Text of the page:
“A crowd is not company.” – Francis Bacon




In the last section, I introduced the Stoic approach to acquaintance noting its strong psychological features and ended with Cicero who proposed that society and interpersonal interactions are vital to the ideal life while moral duty, honor, and decorum inform our purpose with acquaintances in the harmonious participation therein. Our second Stoic philosopher is Seneca (4 BCE – 65 CE). Seneca seems to agree that society is necessary to human flourishing and even says, “You must live for your neighbor if you would live for yourself,” but overall his writings emphasize the dangers of others and of society to one’s virtue and tranquility. He is particularly cautious with respect to premature friendship recommending against considering a person a friend whom one has just met or whom one cannot trust as fully as oneself.  He advises long deliberation on a potential friend after a sufficient discretionary period warning, “Some people give casual acquaintances full accounts of what ought to be confided only to friends.”1

In the quest for tranquility and ethical perfection, Seneca cautions us to limit our contacts with certain types of people. “A comrade who is squeamish gradually enervates us and makes us soft; a neighbor who is rich pricks up our covetousness, a companion who is malicious rubs some of his rust of upon us, however frank and ingenuous we may be.”2 Frequent contact with unworthy acquaintances is a dead end; “Inevitably you either imitate or loathe. But both alternatives must be avoided. Neither become like the bad because they are many, nor hostile to the many because they are different.”3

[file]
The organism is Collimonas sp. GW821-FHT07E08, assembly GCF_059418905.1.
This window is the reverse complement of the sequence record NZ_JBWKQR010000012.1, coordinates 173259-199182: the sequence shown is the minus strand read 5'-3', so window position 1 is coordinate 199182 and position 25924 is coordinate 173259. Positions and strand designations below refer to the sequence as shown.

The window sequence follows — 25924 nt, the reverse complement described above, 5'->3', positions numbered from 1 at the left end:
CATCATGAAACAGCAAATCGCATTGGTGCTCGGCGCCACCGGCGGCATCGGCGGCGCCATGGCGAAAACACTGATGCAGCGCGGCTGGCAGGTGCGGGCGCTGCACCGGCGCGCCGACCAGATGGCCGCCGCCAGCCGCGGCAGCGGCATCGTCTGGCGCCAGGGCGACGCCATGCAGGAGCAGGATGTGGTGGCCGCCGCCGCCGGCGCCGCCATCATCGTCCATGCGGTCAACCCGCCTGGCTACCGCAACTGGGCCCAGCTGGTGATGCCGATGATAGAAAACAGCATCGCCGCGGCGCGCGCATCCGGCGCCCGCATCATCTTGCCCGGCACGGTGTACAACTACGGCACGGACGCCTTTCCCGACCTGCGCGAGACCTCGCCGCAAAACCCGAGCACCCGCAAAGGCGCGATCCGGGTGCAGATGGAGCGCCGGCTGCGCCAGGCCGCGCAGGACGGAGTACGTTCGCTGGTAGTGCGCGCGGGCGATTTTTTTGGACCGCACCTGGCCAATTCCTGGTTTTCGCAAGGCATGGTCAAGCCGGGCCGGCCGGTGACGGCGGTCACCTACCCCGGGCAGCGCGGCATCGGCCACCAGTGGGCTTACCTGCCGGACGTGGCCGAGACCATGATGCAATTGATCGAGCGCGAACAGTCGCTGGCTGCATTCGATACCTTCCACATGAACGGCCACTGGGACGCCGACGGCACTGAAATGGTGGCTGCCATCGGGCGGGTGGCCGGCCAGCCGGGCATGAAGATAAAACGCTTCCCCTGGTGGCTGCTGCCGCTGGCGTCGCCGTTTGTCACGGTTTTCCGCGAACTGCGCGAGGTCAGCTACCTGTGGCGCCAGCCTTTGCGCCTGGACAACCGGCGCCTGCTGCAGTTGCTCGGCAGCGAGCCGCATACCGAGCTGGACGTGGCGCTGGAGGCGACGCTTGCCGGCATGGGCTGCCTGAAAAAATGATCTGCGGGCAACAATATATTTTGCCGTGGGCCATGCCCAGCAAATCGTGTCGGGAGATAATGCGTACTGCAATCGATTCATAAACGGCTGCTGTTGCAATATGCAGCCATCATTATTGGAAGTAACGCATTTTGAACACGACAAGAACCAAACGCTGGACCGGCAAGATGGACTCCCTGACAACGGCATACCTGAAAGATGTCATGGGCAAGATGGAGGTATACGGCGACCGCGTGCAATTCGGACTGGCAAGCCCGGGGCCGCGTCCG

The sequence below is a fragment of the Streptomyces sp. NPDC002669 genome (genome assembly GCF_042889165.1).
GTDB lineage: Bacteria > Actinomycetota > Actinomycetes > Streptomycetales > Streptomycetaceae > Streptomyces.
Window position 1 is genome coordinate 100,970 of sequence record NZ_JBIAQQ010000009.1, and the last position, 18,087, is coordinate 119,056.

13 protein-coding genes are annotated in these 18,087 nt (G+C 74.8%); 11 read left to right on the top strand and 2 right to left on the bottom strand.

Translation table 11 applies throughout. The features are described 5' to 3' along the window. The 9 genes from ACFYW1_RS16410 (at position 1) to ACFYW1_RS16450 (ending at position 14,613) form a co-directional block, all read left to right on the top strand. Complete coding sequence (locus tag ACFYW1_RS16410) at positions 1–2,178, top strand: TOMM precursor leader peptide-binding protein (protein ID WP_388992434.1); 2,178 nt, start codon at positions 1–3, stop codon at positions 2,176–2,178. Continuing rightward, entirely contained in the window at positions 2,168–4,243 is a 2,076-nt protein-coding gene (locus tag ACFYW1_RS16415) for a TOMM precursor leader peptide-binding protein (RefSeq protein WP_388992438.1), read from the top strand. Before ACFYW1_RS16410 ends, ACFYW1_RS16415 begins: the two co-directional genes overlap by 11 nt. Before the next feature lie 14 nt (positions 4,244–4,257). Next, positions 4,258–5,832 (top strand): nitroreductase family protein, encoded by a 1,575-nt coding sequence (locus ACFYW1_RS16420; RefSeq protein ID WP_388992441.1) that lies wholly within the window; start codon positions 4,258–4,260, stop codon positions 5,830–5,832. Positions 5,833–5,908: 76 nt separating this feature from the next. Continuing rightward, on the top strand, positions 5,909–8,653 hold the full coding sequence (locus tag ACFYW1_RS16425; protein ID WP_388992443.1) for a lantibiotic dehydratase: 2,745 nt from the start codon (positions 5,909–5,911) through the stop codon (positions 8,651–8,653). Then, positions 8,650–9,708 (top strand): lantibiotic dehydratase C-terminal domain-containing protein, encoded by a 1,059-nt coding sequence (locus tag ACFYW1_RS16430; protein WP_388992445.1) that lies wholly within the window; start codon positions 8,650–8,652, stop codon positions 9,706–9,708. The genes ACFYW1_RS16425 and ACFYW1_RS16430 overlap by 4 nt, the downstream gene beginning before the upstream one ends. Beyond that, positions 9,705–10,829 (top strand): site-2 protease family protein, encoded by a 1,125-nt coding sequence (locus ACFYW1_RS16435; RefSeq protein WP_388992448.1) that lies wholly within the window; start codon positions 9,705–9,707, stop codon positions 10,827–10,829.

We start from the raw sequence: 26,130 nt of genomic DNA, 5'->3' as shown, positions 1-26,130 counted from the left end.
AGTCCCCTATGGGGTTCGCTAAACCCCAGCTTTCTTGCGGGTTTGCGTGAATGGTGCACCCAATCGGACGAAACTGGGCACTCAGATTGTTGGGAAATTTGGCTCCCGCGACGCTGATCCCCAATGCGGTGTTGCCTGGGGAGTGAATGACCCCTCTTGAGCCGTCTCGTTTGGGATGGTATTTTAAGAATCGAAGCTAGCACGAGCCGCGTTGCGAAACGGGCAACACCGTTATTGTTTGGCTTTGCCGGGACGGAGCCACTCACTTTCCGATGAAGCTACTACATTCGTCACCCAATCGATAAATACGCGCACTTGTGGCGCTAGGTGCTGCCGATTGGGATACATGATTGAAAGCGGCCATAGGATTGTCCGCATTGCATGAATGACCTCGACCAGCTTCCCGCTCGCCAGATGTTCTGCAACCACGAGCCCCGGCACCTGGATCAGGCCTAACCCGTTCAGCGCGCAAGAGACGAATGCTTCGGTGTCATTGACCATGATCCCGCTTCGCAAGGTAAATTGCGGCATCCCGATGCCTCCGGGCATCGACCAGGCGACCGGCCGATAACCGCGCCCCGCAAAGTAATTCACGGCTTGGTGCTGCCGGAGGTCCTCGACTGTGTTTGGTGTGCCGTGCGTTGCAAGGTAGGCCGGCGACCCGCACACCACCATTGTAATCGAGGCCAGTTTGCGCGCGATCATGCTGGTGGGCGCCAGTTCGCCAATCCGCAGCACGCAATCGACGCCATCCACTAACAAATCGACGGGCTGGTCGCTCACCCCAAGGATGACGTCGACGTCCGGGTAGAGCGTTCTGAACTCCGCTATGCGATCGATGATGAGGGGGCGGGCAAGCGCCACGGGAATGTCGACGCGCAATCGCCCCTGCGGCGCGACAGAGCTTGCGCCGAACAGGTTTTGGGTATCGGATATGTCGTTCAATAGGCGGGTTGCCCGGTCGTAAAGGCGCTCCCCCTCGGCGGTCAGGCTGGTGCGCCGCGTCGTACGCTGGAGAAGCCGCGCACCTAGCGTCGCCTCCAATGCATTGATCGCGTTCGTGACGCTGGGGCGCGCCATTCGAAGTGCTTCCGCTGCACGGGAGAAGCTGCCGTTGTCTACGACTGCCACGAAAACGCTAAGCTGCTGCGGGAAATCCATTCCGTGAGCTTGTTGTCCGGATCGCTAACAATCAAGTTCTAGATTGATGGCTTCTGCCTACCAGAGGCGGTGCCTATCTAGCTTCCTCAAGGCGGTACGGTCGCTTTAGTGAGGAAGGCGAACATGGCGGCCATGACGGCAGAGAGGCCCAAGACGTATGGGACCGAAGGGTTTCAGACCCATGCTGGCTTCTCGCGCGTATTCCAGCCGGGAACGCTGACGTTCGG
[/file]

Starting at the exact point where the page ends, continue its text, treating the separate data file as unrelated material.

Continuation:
He has similar concerns about large groups. “Contact with the crowd is deleterious; inevitably vice will be made attractive or imprinted on us or smeared upon us without our being aware of it.”4 He also warns of the danger of seeking public approval which has little value for the Stoic and is inevitably suspect; “The many admire you, but have you grounds for self-satisfaction if you are the kind of man the many understand?”5

Seneca’s guidance is a recurring Stoic theme: “Retire into yourself as far as you can.”6 With regard to the desire of publicity or fame, he counsels “Your merits should face inwards.”7 Purpose with regards to acquaintance for Seneca is perhaps best reflected in one line “Associate with people who may improve you, admit people whom you can improve. The process is mutual; men learn as they teach.”8 In summary, where Cicero sees acquaintance as a forum for manifesting honor and virtue, Seneca is more concerned about its pitfalls and with its threats to one’s virtue.


1Hadas, Moses (editor/translator), The Stoic Philosophy of Seneca. W.W. Norton & Co, New York, 1968. ISBN 0-393-00459-7, page 168.

2Ibid., page 173.


4Ibid. page 172.

5Ibid. page 174.

6Ibid. page 173.

7Ibid. page 174.

8Ibid. page 173.

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